And any definition you use for a functioning label falls prey to the same problems I mentioned above: you can’t use a single example and make it to categorize a person because the autism spectrum is not linear and because abilities and disabilities can vary.

For example, some have suggested we just make it simple and define “low functioning” as non-verbal. But someone’s ability to verbally talk is not a measure of themselves in their entirety. All you have to do is read the writings of non-verbal autistic people to know that non-speaking does not mean non-intelligent or heavily disabled in every way. There are non-verbal autistics who I would argue “function” better than many neurotypical people! And, though he wasn’t autistic, Stephen Hawking was non-verbal for much of his career, and no one is suggesting that we call him a “low functioning” person.

When erroneously assigning functioning labels, people tend to do exactly what I did above and just cherry pick what stands out to them the most. And, because of this, I quote the legendary Amy Sequenzia and say “The only difference between high functioning and low functioning is that high functioning means your deficits are ignored and low functioning means your assets are ignored.”

These labels can be harmful as well. When people are pigeonholed as high functioning, they may lose access to necessary supports because they need to just “high functioning” their way through it and suck it up. If you’re pigeonholed as low functioning, people may underestimate you and you’ll lose opportunities to prove yourself as capable. Either way a bad situation. This is hard in advocacy too. It seems that when autistic people speak about autism they’re labeled either too high functioning to know what “real” autism is like or too low functioning to have cogent, valuable viewpoints and opinions. There is no middle ground.

And I’m sick of it.

So, please please PLEASE don’t use these labels. They are inaccurate, arbitrary, and can be damaging to autistic people. I would even encourage that you speak out when other people insist on these labels. Instead of using functioning labels, talk about specific needs a person has. Follow the model of what the DSM has done and talk about people using the specific supports they need in specific areas. (No, the 1-3 numbers in the DSM are not equivalent to and should not be taken as functioning labels. The DSM specifically states this. They’re about supports in specific areas, not arbitrary “functioning.”) We can always expand and improve the way we describe autistic people, but please take this first step with me and stop with the functioning labels. Remove them from your vocabulary.


Rebecca Burgess comic on The Mighty:

22 thoughts on “The Fallacy of Functioning Labels

  1. Great article Quincy! I’m glad you identify the way people misread the use of levels in the DSM too! You’ve provided a very thorough overview of the issues with functioning labels. Thank you! I’ll be sharing this.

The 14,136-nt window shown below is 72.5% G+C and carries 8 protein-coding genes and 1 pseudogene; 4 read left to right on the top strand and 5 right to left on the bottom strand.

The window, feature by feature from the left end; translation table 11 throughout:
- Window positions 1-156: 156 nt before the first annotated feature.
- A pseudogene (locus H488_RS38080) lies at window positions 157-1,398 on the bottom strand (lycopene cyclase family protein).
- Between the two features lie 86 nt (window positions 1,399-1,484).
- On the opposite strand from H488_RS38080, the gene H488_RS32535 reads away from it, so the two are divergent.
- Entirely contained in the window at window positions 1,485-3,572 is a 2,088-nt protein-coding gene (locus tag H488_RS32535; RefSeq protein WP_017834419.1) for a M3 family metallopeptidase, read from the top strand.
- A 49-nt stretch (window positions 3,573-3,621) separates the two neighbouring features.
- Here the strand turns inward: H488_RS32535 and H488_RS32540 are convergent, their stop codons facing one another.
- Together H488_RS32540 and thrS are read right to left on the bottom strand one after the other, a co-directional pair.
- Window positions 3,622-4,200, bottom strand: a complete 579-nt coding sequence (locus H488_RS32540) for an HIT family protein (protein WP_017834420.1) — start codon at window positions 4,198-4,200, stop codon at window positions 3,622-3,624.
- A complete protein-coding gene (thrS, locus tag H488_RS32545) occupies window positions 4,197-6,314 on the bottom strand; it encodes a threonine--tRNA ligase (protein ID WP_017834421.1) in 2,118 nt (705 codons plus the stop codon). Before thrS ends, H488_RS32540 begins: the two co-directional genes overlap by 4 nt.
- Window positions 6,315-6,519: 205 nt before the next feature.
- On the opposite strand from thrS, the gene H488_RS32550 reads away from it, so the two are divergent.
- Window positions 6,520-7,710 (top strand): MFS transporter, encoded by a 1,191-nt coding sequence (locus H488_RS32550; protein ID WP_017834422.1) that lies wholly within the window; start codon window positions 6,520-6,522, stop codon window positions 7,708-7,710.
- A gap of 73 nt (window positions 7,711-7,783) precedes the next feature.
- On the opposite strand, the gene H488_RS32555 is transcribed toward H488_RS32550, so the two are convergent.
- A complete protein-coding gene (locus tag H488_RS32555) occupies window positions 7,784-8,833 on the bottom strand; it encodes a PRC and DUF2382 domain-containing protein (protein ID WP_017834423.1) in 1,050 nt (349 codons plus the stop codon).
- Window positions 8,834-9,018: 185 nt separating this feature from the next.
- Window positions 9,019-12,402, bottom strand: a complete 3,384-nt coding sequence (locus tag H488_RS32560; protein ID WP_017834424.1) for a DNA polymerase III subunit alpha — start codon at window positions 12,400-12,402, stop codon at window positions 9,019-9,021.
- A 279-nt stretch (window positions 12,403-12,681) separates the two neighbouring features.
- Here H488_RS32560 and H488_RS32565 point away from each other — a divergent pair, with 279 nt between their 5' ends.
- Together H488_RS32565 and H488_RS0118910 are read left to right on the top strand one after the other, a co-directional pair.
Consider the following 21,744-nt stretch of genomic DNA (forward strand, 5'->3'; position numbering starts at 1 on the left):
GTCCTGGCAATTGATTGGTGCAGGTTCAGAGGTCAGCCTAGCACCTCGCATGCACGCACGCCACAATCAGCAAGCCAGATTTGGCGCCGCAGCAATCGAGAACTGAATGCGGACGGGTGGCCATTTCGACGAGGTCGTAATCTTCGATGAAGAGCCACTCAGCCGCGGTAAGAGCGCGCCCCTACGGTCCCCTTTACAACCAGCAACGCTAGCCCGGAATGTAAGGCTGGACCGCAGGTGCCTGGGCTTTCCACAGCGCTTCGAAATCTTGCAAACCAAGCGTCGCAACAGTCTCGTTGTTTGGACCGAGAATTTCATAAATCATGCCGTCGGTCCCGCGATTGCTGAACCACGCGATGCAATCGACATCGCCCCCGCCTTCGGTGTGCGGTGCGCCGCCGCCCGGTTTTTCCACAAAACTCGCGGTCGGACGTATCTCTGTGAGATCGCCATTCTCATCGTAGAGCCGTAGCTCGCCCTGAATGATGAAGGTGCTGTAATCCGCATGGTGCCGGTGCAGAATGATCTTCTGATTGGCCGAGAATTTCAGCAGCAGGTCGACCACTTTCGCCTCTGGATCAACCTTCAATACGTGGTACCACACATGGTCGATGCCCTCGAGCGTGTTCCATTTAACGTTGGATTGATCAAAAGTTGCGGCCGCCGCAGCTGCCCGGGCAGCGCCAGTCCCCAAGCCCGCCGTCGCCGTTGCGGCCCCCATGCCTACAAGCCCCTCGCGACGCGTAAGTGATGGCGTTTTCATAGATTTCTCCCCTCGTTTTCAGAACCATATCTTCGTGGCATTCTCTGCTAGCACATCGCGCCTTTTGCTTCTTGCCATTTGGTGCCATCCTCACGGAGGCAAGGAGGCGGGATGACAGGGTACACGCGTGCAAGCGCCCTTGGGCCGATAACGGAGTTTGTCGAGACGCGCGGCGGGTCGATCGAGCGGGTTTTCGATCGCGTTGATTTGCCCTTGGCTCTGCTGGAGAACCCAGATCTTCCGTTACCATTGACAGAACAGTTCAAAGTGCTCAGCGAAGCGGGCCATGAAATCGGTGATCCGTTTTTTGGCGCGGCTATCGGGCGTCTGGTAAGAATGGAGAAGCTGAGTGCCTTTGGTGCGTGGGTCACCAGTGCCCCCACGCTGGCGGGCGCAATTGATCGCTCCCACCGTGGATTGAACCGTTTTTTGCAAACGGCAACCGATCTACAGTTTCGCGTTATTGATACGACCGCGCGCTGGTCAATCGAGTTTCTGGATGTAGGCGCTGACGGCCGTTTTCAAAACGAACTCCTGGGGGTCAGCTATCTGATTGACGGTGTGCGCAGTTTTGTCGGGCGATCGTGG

Liked by 2 people

  2. great article. i just have one little quibble. autism spectrum disorder isn`t about a spectrum. it`s literally a spectrum disorder, which has a specific definition:

    “A spectrum disorder is a mental disorder that includes a range of linked conditions, sometimes also extending to include singular symptoms and traits. The different elements of a spectrum either have a similar appearance or are thought to be caused by the same underlying mechanism.”

    Liked by 1 person

    1. They did not say that autism is not a spectrum, but rather that the spectrum is not linear. If we consider autism a linear spectrum, then we will, as they said above, ignore deficits in one group and miss assets in the other.
      We will miss opportunities for accommodations, and we will miss opportunities for fostering strengths.

      Liked by 2 people

  3. Great article and I thoroughly agree with not “pigeon holing” any individual by use of broad terms.
    I think that, ironically, the use of broad terms has arisen from the need to provide a description which can be even vaguely understood by those with no understanding of autism, i.e. the vast majority of the population. So, the problem lies, as usual, with the difficulty of trying to succinctly, fairly & positively describe what is an extremely complex condition to people with no real understanding of autism. I often find myself trying to describe my son’s condition to other people and finding that to do so adequately takes a good half an hour!
    I agree that broad terms do little to adequately describe an individual’s condition, but they are useful in trying to communicate with those who do not have any understanding of autism.

    Liked by 1 person